Sir: The last thing I want to do at this festive season is to become engaged in a public dispute with Professor Ashley Grossman, but I must query his denial (Letters, 21 December) of my remark that the Christian concept of Hell was derived from Jewish sources. Has he considered sufficiently the evidence of Jewish apocalyptic literature of the New Testament period, and the impact that this had on early Christian writings? After all, the Book of Enoch had more influence on the New Testament than any other non-canonical writing.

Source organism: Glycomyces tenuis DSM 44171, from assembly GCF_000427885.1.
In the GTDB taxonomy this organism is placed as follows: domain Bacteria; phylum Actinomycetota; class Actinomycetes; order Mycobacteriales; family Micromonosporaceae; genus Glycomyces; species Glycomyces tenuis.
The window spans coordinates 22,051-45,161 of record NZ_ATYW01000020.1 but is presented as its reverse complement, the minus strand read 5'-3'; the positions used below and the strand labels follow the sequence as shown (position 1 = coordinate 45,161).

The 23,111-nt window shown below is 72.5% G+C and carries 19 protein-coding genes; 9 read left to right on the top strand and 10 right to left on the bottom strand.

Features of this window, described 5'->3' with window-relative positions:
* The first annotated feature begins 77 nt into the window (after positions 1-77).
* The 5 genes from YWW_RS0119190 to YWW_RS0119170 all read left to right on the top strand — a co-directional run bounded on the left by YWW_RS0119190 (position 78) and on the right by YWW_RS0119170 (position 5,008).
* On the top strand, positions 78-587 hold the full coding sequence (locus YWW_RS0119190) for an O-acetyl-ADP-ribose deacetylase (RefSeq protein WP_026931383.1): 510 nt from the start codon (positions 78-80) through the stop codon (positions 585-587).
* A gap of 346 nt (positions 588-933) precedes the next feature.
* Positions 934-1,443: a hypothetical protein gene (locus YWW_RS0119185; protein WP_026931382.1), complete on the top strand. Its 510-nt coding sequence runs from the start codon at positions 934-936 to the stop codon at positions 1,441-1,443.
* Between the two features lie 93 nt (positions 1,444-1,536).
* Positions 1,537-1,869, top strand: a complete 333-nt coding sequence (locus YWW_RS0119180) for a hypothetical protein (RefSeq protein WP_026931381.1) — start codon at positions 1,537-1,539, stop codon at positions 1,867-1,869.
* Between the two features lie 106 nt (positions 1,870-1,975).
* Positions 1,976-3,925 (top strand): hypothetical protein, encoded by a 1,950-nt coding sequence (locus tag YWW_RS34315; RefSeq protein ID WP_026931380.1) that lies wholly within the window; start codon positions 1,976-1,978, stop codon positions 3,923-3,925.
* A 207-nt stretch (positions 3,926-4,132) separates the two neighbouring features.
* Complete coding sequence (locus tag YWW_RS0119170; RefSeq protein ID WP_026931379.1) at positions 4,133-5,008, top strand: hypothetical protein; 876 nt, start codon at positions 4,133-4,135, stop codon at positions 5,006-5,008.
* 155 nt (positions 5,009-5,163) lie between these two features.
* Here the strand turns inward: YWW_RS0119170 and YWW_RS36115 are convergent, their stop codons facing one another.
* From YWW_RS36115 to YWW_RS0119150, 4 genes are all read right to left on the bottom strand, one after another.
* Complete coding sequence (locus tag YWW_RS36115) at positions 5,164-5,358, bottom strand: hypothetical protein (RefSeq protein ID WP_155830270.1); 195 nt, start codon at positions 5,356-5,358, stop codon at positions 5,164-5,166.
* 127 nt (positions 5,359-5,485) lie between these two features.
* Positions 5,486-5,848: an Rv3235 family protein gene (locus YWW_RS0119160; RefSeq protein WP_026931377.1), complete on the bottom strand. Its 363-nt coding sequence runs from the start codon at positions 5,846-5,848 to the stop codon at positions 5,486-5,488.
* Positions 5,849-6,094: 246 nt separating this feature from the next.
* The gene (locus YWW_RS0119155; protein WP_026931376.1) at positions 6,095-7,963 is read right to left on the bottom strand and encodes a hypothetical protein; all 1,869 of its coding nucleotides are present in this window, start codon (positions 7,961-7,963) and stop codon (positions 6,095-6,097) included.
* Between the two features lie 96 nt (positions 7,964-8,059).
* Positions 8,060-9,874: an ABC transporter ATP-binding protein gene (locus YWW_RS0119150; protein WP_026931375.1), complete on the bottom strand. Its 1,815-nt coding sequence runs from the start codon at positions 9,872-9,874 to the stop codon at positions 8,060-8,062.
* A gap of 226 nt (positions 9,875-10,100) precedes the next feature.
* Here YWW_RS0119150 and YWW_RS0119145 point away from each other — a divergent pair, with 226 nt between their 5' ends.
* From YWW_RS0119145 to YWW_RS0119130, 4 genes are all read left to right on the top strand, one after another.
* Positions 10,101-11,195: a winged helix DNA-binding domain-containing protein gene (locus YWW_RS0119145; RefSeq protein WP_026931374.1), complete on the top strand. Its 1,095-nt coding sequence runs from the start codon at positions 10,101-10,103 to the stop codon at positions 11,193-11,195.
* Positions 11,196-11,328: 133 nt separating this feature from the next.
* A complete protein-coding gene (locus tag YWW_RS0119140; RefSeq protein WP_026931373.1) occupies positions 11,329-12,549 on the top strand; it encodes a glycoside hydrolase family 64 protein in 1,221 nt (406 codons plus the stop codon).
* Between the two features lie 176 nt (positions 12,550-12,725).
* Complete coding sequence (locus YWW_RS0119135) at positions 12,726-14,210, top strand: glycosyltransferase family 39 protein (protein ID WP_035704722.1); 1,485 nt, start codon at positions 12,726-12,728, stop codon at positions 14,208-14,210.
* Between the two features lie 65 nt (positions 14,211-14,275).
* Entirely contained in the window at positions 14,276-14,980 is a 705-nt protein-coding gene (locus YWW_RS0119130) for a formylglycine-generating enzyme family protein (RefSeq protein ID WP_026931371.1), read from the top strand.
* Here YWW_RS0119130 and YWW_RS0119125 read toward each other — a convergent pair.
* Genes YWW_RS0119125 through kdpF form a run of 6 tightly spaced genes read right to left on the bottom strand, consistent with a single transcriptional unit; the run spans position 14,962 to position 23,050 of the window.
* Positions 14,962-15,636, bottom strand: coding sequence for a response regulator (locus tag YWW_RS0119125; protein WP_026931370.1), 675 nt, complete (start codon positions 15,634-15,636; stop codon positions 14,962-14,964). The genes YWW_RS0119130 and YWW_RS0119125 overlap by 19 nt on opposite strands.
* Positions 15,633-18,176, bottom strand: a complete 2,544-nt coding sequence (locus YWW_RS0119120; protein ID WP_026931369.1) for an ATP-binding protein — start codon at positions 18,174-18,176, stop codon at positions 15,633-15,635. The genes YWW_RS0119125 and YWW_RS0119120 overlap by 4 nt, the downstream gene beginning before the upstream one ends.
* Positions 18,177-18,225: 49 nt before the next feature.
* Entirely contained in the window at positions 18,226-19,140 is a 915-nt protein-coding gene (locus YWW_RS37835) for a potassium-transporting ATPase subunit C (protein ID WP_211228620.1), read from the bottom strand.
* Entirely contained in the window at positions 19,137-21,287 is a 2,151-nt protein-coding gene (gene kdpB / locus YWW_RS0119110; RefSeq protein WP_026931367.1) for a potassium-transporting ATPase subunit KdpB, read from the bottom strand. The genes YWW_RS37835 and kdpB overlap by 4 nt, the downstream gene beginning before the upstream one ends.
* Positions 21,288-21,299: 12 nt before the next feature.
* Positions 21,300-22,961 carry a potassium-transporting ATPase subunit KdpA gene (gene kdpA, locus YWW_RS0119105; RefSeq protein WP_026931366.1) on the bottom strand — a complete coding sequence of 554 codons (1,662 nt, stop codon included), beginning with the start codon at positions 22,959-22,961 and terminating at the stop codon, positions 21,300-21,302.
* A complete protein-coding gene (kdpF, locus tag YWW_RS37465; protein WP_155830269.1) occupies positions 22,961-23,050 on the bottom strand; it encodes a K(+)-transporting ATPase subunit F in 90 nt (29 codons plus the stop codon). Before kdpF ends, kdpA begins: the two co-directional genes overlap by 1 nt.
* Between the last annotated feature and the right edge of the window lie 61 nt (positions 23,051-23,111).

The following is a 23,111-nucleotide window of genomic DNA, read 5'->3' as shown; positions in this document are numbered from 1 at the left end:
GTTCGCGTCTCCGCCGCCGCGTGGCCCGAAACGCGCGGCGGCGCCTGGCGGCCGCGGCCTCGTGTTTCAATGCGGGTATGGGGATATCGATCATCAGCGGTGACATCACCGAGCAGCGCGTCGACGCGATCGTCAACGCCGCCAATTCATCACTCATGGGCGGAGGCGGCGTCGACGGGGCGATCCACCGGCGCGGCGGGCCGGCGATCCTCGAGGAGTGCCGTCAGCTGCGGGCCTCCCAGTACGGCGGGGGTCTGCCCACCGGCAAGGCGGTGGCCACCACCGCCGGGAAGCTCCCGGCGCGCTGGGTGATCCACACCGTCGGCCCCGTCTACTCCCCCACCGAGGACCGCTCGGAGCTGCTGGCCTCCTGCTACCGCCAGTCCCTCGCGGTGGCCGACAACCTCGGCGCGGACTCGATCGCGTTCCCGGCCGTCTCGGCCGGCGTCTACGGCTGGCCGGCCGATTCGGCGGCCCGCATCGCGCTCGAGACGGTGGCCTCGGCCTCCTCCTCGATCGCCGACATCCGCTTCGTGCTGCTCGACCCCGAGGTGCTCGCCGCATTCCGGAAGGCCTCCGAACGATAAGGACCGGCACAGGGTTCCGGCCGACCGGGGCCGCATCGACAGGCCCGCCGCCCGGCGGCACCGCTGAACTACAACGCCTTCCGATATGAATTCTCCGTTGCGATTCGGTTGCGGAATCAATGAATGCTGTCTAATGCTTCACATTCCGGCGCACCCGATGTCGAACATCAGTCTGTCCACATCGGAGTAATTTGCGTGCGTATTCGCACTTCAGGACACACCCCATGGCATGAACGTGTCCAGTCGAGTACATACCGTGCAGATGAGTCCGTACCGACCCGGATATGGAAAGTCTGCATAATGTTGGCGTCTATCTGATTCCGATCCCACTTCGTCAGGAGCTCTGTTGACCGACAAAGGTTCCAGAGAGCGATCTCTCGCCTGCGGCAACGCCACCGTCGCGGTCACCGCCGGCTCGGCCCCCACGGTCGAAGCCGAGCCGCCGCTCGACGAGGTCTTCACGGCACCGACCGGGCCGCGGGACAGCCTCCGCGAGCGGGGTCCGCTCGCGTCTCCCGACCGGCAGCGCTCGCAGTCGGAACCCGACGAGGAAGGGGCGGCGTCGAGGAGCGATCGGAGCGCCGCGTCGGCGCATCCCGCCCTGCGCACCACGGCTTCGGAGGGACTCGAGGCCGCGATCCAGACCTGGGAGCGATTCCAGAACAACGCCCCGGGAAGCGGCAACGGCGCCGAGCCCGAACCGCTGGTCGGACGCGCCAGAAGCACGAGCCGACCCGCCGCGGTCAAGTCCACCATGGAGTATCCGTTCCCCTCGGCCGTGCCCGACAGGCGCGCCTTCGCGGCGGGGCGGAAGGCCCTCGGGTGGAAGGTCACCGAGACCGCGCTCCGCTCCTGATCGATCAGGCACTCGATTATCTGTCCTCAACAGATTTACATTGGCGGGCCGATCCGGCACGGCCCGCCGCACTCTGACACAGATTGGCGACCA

In Jewish apocalyptic literature we find verses such as this:
The furnace of Gehenna shall be made manifest;
And over against it the Paradise of delight. (4 Ezra 7.36)
As Professor R. H. Charles, the acknowledged expert on Jewish apocalyptic literature, wrote:
Owing to the resurrection being limited to the righteous, Sheol came to mean hell or Gehenna, as the preliminary or permanent abode of wicked souls.